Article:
The Founder of Revlon, Charles Revson, is credited with many a marketing adage, among them: “In the factory we make cosmetics, in the store we sell hope.” And CVS firmly turned that on its head this week with the announcement that it would cease post production, or airbrushing as it is more commonly known, for all of its own beauty imagery, and clearly label any altered imagery used in store with a watermark. It’s encouraging its beauty partners to do the same and, as Helena Foulkes, President of CVS Pharmacy and Executive Vice President, CVS Health, reveals, “We’ve been inspired by their willingness to partner with us to redefine industry standards around this important issue for the well being of all of our customers.”
Interestingly, Revlon was one of the first to make a statement, via CNN Money, to the effect that it supports CVS’ campaign. Could we be on the brink of an airbrush backlash? Last year’s big marketing movement was inclusion and diversity – will this year’s be reality?
We’ve been here before – both Boots and Dove have launched big fanfare campaigns using ‘real women’ in the last decade. But, with the fashion and magazine industry coming on board, we now have real momentum. Aerie kicked it off in 2014 and, last summer, ASOS presented its swimwear collection on models baring their stretchmarks, cellulite and all, while Missguided jumped on the bandwagon in November.
It’s interesting that this push for more realistic representation comes at a time when everyone is carrying their very own airbrushing tool in their pocket. Having fallen down the Snapchat rabbit hole over Christmas, I can attest that it’s positively delightful to watch your skin glow, your blemishes magically erased. But oh the horror, the horror when you then take a normal photo. And we all know that those little Insta squares are basically just a reel of lies. That moment that your toddler wasn’t having a tantrum and had yet to fall in a muddy bog on the family walk #soblessed, the one healthy meal you’ve prepared in a month #eatclean, a beautifully curated shelfie #cornerofmyhome that cleverly edits out the laundry, discarded toys and random sock lying on the floor behind. Is it any wonder that we all need a little dose of reality?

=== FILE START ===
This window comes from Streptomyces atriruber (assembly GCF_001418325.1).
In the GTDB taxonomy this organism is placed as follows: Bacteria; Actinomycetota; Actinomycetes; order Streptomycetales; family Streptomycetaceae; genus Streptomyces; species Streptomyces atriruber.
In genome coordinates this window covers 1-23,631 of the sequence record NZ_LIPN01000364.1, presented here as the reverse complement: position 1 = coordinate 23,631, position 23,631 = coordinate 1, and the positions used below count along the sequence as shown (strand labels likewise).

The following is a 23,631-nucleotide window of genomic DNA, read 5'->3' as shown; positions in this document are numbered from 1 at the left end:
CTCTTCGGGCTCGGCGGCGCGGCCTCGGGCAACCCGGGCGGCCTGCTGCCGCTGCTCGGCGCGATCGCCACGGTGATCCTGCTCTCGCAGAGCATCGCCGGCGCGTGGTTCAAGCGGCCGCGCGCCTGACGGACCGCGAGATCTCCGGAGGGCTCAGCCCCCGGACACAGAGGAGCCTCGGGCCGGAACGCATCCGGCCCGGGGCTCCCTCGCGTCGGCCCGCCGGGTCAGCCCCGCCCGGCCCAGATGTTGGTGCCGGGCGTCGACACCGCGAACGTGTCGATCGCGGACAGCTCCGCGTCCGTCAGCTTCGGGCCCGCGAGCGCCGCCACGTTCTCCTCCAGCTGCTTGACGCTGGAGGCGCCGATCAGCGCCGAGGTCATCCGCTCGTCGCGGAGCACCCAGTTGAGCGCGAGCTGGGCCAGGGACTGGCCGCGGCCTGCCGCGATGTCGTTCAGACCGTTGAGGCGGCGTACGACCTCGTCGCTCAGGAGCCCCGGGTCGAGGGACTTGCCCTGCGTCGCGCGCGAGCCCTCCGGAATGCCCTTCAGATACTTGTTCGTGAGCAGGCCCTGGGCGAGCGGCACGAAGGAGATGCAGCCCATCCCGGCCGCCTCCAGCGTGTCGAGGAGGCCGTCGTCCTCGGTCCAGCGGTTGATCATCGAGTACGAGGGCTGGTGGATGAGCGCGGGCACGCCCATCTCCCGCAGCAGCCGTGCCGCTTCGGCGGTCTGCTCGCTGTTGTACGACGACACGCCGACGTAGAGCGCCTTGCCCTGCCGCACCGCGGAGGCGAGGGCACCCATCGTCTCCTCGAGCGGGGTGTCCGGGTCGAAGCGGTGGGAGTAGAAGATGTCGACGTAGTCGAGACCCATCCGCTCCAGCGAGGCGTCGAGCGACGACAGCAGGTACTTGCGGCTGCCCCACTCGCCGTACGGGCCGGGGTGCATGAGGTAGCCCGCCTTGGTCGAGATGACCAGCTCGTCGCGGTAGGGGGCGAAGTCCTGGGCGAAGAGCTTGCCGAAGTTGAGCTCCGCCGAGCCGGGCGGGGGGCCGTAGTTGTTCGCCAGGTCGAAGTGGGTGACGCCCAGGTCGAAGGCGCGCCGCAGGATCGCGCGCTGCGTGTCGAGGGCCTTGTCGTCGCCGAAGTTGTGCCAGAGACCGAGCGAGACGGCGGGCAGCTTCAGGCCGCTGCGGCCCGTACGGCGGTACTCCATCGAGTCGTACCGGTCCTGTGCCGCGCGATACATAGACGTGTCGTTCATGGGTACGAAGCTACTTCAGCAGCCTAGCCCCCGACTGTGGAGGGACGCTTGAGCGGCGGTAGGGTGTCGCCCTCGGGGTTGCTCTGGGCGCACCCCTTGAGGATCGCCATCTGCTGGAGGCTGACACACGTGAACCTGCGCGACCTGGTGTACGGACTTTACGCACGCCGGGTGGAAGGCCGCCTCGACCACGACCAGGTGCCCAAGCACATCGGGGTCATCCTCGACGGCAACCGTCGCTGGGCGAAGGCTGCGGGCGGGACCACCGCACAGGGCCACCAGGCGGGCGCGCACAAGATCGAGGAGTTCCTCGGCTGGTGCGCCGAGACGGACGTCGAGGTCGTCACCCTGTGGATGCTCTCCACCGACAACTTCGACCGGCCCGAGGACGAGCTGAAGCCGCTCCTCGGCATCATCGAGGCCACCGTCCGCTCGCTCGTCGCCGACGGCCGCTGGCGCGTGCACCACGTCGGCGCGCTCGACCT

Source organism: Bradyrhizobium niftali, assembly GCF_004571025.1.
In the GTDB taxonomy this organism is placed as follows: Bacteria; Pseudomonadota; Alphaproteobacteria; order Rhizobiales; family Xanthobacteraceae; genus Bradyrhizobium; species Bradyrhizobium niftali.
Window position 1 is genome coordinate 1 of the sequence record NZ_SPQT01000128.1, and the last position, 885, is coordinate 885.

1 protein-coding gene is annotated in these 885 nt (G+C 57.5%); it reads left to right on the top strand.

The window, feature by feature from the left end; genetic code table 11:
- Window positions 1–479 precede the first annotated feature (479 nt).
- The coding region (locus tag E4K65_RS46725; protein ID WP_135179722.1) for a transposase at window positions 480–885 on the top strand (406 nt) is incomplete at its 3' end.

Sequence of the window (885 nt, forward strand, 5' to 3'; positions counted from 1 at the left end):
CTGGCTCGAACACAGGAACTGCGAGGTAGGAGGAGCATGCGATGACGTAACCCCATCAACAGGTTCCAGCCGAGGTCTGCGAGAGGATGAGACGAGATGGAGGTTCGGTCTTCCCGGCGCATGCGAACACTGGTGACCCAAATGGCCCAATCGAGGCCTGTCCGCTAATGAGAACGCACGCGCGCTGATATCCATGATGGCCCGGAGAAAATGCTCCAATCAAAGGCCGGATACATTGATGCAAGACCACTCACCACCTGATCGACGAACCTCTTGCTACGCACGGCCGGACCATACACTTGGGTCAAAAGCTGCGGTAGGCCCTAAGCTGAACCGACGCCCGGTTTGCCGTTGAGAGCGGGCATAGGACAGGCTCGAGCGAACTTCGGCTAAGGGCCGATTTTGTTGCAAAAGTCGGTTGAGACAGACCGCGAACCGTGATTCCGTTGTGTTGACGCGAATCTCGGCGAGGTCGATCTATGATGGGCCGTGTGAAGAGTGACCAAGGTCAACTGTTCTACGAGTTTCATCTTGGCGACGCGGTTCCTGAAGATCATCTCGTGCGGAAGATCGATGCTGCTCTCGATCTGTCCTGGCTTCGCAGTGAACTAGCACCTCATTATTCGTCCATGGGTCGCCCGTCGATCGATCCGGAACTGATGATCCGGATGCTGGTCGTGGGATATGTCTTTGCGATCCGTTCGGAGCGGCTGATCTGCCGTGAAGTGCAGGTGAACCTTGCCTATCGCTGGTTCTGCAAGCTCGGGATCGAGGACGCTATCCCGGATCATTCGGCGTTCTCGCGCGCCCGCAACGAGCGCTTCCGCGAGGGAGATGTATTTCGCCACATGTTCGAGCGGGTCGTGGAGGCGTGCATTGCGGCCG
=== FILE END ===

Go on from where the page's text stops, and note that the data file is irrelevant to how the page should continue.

For it is a fact that these perfect images are affecting our mental health. CVS’ research shows that two out of three women strongly agree that the media has set an unrealistic standard of beauty, 80 percent of women feel worse about themselves after seeing a beauty ad and 90 percent of girls aged 15 to 17 want to change at least one aspect of their physical appearance.
And that’s the key, if beauty and fashion imagery is making us feel bad, then we’re not really selling hope, we’re not selling dreams; we’re selling self-hatred. And while self-hatred may well spur on a couple of purchases here and there (yep, that shiny tube of ab firming cream), it’s also well-documented that today’s consumers seek out brands who’s values align with their own. And today’s consumers want truth. “Demand for truth is also contributing to an increase in modern activists. In 2017, the global rise of “#MeToo” campaigns on sexual harassment triggered a deeper call out culture, which will heighten in 2018, as support spreads across many global causes; the internet once more playing a pivotal role,” predicts Alison Angus, Head of Lifestyle Research at Euromonitor International.
When we see a woman with stretchmarks modelling a bikini, albeit a very slim, attractive woman, we see real hope, achievable dreams. And in case you were wondering, that is reflected in sales. Aerie’s sales rose 9 percent after it ceased airbrushing models, compared to a 2 percent drop in the same quarter the year before. If that’s not an argument for reality, we don’t know what is.